2015 Ensuring Safeguards Apply to All Bank Activities
In February 2015, our Haiti casework uncovered a loophole in the World Bank’s policy that gives the bank discretion to avoid applying its social and environmental standards based on its own funding decisions. How big of a problem is this loophole? According to our research, the loophole applied to 60 percent of all technical assistance provided by the World Bank in 2012, and that number appears to be growing.
The problem arises from the World Bank’s use of a certain type of funding instrument, called a bank-executed trust fund (BETF). The bank uses these BETFs for a variety of purposes, from providing countries with advice and knowledge-building services to technical assistance for initial project studies or assisting countries to draft critical domestic regulations.
For reasons related to the technical procedures applied to this type of funding instrument, none of the bank’s social and environmental safeguards policies apply to activities funded through a BETF, regardless of the type of activity or its risk of harm. Because the safeguards do not apply, these activities are not reviewable by the bank’s accountability office, the Inspection Panel, leaving no forum for affected communities to raise concerns.
In our case in Haiti, the bank channeled funds through a BETF to assist the government of Haiti to re-write the country’s archaic mining law – part of an effort to develop Haiti’s mining sector. Even though the mining law would determine how all future mining activities are to be carried out in Haiti, bearing potentially sweeping impacts for future mining-affected communities, the World Bank did not apply any social and environmental safeguards to its assistance.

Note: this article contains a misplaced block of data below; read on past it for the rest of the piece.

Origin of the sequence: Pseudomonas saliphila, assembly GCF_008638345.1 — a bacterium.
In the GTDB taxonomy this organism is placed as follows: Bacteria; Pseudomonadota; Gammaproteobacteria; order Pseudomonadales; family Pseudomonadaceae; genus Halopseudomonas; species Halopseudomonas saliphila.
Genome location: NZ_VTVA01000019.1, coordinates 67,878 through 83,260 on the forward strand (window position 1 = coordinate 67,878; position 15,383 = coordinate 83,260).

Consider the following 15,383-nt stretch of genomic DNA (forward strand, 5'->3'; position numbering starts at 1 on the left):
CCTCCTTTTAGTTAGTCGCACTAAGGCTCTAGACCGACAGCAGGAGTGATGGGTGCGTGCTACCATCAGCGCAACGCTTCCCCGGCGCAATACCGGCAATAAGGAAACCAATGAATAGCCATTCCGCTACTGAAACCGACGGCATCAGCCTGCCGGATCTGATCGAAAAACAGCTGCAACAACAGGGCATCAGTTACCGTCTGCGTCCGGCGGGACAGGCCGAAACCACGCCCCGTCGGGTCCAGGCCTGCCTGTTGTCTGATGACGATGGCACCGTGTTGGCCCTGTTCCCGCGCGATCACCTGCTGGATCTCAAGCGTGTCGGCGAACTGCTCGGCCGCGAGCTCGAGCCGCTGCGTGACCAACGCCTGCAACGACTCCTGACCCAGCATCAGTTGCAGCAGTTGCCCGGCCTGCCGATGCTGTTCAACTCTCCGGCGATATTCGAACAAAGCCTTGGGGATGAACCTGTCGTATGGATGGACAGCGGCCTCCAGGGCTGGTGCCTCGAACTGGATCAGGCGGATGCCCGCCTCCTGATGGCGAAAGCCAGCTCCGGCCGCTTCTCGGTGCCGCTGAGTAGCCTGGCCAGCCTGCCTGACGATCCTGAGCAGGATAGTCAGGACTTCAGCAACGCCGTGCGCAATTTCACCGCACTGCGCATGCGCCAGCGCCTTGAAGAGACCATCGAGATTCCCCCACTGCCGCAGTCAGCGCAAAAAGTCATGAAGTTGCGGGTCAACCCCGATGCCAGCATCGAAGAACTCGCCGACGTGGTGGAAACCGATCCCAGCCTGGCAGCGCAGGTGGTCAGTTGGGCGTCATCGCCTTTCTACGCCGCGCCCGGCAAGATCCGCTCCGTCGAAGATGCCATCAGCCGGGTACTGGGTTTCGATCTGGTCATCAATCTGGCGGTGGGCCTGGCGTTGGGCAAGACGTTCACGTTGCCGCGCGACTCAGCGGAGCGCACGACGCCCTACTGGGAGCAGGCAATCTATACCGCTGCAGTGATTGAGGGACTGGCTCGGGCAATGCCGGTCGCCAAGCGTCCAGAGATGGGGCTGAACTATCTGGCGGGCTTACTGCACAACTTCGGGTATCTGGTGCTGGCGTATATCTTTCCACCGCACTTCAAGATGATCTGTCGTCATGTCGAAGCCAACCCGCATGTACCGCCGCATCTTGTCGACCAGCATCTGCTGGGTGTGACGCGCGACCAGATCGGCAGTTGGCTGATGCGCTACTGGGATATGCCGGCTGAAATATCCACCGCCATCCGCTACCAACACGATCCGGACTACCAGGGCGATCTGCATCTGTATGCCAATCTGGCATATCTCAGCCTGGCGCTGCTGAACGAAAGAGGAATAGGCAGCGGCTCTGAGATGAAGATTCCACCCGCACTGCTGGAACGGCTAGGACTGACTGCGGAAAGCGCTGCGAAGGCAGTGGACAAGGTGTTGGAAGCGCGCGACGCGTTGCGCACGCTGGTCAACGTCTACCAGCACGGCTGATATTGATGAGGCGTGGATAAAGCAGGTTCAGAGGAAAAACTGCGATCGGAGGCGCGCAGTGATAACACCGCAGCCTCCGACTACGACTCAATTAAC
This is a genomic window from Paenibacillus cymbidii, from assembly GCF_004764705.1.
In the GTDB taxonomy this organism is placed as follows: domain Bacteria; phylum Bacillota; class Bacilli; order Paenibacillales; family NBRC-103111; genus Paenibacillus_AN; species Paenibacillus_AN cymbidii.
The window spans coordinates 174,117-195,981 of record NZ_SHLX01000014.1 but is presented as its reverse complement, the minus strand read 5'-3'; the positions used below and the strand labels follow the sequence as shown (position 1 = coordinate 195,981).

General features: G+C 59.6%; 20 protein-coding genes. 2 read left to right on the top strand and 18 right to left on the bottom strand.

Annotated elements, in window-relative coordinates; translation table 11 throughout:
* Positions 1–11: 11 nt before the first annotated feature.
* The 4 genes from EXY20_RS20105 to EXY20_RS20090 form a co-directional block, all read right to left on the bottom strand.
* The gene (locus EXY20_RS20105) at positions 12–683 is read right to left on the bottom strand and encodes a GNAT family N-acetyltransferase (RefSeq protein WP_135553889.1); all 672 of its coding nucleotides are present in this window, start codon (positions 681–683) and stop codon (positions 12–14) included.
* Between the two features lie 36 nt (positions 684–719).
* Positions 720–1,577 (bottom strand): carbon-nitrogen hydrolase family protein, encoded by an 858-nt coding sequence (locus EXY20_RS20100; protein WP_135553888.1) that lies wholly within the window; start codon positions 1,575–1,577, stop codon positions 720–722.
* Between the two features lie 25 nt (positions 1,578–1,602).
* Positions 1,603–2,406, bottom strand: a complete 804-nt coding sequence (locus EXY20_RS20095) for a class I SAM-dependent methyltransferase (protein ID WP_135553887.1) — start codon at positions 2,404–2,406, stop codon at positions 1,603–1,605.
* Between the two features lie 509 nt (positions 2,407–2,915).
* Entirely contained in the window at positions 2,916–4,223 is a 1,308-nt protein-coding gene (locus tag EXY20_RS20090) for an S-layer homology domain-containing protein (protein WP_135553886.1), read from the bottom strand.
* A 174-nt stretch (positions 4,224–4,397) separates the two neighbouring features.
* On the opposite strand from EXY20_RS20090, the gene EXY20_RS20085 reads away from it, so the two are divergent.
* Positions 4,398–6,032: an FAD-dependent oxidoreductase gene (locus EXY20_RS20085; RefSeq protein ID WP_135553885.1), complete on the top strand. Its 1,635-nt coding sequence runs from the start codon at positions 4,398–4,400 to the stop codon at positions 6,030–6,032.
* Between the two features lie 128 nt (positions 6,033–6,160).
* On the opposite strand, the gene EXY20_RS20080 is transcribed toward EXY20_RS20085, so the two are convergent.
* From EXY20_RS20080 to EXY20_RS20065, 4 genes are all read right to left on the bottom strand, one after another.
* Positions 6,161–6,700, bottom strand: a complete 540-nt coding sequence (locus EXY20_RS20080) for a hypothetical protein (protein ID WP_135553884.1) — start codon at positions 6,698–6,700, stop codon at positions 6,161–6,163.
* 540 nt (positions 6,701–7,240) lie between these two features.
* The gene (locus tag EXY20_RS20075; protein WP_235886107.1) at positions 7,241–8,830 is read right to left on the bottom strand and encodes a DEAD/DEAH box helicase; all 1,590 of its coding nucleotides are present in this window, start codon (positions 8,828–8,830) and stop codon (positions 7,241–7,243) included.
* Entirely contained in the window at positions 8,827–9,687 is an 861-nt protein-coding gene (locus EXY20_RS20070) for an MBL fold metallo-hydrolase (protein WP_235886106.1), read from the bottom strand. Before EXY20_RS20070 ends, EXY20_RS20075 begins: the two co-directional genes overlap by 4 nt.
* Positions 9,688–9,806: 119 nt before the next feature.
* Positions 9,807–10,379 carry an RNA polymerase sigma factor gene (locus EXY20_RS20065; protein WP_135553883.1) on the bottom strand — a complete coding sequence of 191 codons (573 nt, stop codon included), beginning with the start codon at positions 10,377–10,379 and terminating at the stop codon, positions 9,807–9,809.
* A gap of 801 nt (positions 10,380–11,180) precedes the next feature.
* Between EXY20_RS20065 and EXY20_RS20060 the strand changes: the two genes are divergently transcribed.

We worked with the Haitian Justice in Mining Collective, mining-affected communities and the NYU Global Justice Clinic to file a complaint to the Inspection Panel asking them to review the Bank’s activities in Haiti, but the panel found that because the project was funded through a BETF, they did not have authority to review the case. We learned through the Inspection Panel’s decision that the World Bank is currently reviewing its policies that apply to BETFs with a view to “clarify” them.
Read more about our Haiti case, which revealed this accountability gap.
On 9 March, 2015, we led 92 organizations in submitting a letter (also available in French and Spanish) to the World Bank president, calling on the bank to close all policy loopholes and ensure that its safeguards apply to all Bank activities. We also demanded that the bank consult with civil society during its review of relevant policies.
On 10 April, 2015, we received a response letter from the World Bank. The letter failed to acknowledge that there is any problem with its blanket exclusion of BETF activities from the scope of its social and environmental safeguards, nor did it make any commitment to address this issue through the current policy review.
We are continuing our advocacy on this issue to ensure that strong social and environmental standards apply to all bank activities.